This Is 40 Review

This is 40
Written and Directed by: Judd Apatow
Starring: Paul Rudd, Leslie Mann, Iris Apatow, Maude Apatow, Jason Segel, Megan Fox, Albert Brooks and John Lithgow

Judd Apatow’s all grown up. Well, sort of, as evidenced by his adult comedy This is 40. Though the film bears all the signs of an Apatow production, it has a poignant undertone, and it is his most realistic endeavor to date.

40 revisits the sweetly bickering couple Pete (Paul Rudd) and Debbie (Leslie Mann) who first appeared in Knocked Up, and arguably stole the show whenever they graced the screen. In 40, Pete and Debbie find themselves catapulting toward the dreaded age of forty, trying to navigate their way through the indignities that coincide with the age (mammograms, prostrate exams and hemorrhoids) as well as facing a stale marriage and the pre-teen drama inflicted by their daughters.

Debbie is horrified when she finds out Pete has taken Viagra to spice up their stagnant love life, and promptly hires a trainer (Jason Segel) to whip her body into tip-top shape. Pete faces a mid life crisis as he comes to the realization that his fledgling record company might not make it during tough economic times. That doesn’t stop his mooch of a father (Albert Brooks) from constantly hitting Pete up for cash he doesn’t have.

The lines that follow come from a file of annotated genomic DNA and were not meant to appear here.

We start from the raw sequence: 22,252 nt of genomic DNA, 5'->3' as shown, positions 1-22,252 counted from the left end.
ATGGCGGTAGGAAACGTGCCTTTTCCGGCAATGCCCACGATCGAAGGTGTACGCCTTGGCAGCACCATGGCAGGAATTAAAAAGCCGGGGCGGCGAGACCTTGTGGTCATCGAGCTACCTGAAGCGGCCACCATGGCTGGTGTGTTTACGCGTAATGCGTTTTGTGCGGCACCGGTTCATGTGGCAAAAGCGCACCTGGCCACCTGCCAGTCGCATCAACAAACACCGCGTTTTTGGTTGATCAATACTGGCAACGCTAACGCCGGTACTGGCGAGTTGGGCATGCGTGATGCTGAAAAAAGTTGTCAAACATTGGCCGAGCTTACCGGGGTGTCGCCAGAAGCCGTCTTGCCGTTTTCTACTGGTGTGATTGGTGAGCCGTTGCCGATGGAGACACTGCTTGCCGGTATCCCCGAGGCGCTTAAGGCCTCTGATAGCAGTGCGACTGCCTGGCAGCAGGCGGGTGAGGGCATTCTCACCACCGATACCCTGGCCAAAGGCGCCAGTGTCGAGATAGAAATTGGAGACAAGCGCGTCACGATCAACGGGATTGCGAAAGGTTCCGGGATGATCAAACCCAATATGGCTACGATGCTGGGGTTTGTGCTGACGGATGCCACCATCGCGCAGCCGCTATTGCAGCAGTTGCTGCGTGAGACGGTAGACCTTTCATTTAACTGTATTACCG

Debbie faces her own paternal issues as she tries to establish a relationship with her estranged father (John Lithgow), and she has to face the fact that one of her employees is stealing from her shop. Finally, daughter Sadie (Maude Apatow) is morphing into a surly electronics addicted teenager who begins to alienate her younger sister Charlotte (Iris Apatow). Juggling all these balls in the air is enough to strain any marriage, but this is typical life for forty-something couples with kids. I know. I lived it, only my marriage didn’t survive. The film hit home on more than one occasion, making it almost uncomfortable to watch.

But Apatow infuses the film with enough humor to keep it from wallowing in misery. One notable scene has Debbie and Pete carving out some time for themselves holed up in a hotel room with some marijuana. A stellar supporting cast including Segel, Lena Dunham, Charlyne Yi, Megan Fox, Chris O’Dowd, Michael Ian Black, Lithgow, Brooks and Melissa McCarthy effortlessly contributes to the funny bits.